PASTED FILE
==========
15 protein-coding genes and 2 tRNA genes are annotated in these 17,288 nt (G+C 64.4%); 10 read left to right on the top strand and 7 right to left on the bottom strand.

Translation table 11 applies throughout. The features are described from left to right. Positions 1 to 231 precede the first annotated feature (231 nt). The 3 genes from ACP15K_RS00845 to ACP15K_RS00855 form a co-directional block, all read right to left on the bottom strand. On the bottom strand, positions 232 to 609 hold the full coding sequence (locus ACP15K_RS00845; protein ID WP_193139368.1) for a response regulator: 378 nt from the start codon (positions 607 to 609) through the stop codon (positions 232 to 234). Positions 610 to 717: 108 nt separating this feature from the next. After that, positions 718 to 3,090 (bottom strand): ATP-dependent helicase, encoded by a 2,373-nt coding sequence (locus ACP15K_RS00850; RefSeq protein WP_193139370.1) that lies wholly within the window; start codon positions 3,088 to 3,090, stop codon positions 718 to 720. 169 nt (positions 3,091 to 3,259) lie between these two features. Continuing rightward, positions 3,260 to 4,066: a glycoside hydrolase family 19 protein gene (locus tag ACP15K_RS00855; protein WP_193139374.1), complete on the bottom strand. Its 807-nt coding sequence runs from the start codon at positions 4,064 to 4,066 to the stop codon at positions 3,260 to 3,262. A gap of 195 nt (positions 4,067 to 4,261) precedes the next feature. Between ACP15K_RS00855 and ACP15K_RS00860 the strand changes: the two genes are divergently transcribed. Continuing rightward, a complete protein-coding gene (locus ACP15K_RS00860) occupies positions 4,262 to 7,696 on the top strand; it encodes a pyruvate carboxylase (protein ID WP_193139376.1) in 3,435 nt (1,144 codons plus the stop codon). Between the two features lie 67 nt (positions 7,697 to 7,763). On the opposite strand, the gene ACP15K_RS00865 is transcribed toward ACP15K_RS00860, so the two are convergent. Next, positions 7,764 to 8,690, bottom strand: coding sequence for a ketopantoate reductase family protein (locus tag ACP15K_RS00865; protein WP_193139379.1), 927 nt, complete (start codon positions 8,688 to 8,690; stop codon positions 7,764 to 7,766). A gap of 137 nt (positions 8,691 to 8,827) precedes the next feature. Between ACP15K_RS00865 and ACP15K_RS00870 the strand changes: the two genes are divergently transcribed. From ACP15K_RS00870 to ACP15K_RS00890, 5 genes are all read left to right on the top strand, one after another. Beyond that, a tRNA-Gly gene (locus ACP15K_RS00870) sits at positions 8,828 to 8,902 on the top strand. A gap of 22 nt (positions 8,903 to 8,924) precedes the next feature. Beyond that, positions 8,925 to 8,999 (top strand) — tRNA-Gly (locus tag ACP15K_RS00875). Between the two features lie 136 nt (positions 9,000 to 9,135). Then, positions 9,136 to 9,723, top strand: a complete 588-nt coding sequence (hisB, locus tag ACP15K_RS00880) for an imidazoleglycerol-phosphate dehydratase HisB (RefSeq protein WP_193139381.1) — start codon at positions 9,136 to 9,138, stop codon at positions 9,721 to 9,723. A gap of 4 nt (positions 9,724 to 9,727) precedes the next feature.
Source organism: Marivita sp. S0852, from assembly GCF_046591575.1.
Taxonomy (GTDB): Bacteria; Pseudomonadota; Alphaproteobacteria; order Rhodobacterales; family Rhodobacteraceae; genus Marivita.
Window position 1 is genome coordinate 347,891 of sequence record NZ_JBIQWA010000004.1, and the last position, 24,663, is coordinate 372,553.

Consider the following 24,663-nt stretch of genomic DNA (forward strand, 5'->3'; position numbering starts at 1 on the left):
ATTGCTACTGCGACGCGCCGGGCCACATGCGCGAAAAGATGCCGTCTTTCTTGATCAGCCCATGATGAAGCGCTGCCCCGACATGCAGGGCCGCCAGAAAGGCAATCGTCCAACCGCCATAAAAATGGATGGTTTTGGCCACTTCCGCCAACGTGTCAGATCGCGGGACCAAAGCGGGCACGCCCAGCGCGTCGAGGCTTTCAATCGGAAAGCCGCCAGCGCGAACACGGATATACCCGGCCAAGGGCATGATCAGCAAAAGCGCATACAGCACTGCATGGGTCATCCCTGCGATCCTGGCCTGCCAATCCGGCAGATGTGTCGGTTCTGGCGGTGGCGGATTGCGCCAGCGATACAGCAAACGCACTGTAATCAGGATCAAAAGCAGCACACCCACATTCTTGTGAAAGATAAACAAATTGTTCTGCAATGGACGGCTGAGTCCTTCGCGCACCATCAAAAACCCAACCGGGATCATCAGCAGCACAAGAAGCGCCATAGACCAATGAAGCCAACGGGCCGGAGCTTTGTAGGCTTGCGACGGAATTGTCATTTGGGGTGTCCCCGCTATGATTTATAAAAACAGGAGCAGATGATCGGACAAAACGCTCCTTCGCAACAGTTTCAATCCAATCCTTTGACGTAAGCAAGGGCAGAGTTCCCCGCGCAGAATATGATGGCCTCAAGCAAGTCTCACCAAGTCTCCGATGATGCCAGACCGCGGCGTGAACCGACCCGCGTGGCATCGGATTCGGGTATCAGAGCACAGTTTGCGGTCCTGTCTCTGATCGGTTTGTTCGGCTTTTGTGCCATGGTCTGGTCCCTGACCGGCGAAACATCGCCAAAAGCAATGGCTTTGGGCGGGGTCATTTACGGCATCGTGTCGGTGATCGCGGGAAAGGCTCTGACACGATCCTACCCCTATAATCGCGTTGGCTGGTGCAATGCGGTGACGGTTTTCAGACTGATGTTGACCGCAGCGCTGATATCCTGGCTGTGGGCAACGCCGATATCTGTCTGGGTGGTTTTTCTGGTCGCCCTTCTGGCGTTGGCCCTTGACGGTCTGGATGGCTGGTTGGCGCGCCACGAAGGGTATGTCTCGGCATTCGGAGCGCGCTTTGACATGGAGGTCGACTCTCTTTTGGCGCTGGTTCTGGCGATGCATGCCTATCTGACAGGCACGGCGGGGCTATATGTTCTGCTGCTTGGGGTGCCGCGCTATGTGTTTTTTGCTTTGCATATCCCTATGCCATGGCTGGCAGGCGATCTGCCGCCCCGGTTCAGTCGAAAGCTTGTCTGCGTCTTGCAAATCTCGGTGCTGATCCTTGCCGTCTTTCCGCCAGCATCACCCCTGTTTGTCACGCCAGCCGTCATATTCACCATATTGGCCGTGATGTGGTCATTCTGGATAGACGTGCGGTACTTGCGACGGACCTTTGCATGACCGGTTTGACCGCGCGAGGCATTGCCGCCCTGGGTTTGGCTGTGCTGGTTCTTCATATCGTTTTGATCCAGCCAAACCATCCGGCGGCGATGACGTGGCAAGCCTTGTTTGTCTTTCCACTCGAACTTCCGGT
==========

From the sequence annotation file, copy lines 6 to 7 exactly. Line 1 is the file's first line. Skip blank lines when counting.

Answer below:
Consider the following 24,663-nt stretch of genomic DNA (forward strand, 5'->3'; position numbering starts at 1 on the left):
ATTGCTACTGCGACGCGCCGGGCCACATGCGCGAAAAGATGCCGTCTTTCTTGATCAGCCCATGATGAAGCGCTGCCCCGACATGCAGGGCCGCCAGAAAGGCAATCGTCCAACCGCCATAAAAATGGATGGTTTTGGCCACTTCCGCCAACGTGTCAGATCGCGGGACCAAAGCGGGCACGCCCAGCGCGTCGAGGCTTTCAATCGGAAAGCCGCCAGCGCGAACACGGATATACCCGGCCAAGGGCATGATCAGCAAAAGCGCATACAGCACTGCATGGGTCATCCCTGCGATCCTGGCCTGCCAATCCGGCAGATGTGTCGGTTCTGGCGGTGGCGGATTGCGCCAGCGATACAGCAAACGCACTGTAATCAGGATCAAAAGCAGCACACCCACATTCTTGTGAAAGATAAACAAATTGTTCTGCAATGGACGGCTGAGTCCTTCGCGCACCATCAAAAACCCAACCGGGATCATCAGCAGCACAAGAAGCGCCATAGACCAATGAAGCCAACGGGCCGGAGCTTTGTAGGCTTGCGACGGAATTGTCATTTGGGGTGTCCCCGCTATGATTTATAAAAACAGGAGCAGATGATCGGACAAAACGCTCCTTCGCAACAGTTTCAATCCAATCCTTTGACGTAAGCAAGGGCAGAGTTCCCCGCGCAGAATATGATGGCCTCAAGCAAGTCTCACCAAGTCTCCGATGATGCCAGACCGCGGCGTGAACCGACCCGCGTGGCATCGGATTCGGGTATCAGAGCACAGTTTGCGGTCCTGTCTCTGATCGGTTTGTTCGGCTTTTGTGCCATGGTCTGGTCCCTGACCGGCGAAACATCGCCAAAAGCAATGGCTTTGGGCGGGGTCATTTACGGCATCGTGTCGGTGATCGCGGGAAAGGCTCTGACACGATCCTACCCCTATAATCGCGTTGGCTGGTGCAATGCGGTGACGGTTTTCAGACTGATGTTGACCGCAGCGCTGATATCCTGGCTGTGGGCAACGCCGATATCTGTCTGGGTGGTTTTTCTGGTCGCCCTTCTGGCGTTGGCCCTTGACGGTCTGGATGGCTGGTTGGCGCGCCACGAAGGGTATGTCTCGGCATTCGGAGCGCGCTTTGACATGGAGGTCGACTCTCTTTTGGCGCTGGTTCTGGCGATGCATGCCTATCTGACAGGCACGGCGGGGCTATATGTTCTGCTGCTTGGGGTGCCGCGCTATGTGTTTTTTGCTTTGCATATCCCTATGCCATGGCTGGCAGGCGATCTGCCGCCCCGGTTCAGTCGAAAGCTTGTCTGCGTCTTGCAAATCTCGGTGCTGATCCTTGCCGTCTTTCCGCCAGCATCACCCCTGTTTGTCACGCCAGCCGTCATATTCACCATATTGGCCGTGATGTGGTCATTCTGGATAGACGTGCGGTACTTGCGACGGACCTTTGCATGACCGGTTTGACCGCGCGAGGCATTGCCGCCCTGGGTTTGGCTGTGCTGGTTCTTCATATCGTTTTGATCCAGCCAAACCATCCGGCGGCGATGACGTGGCAAGCCTTGTTTGTCTTTCCACTCGAACTTCCGGT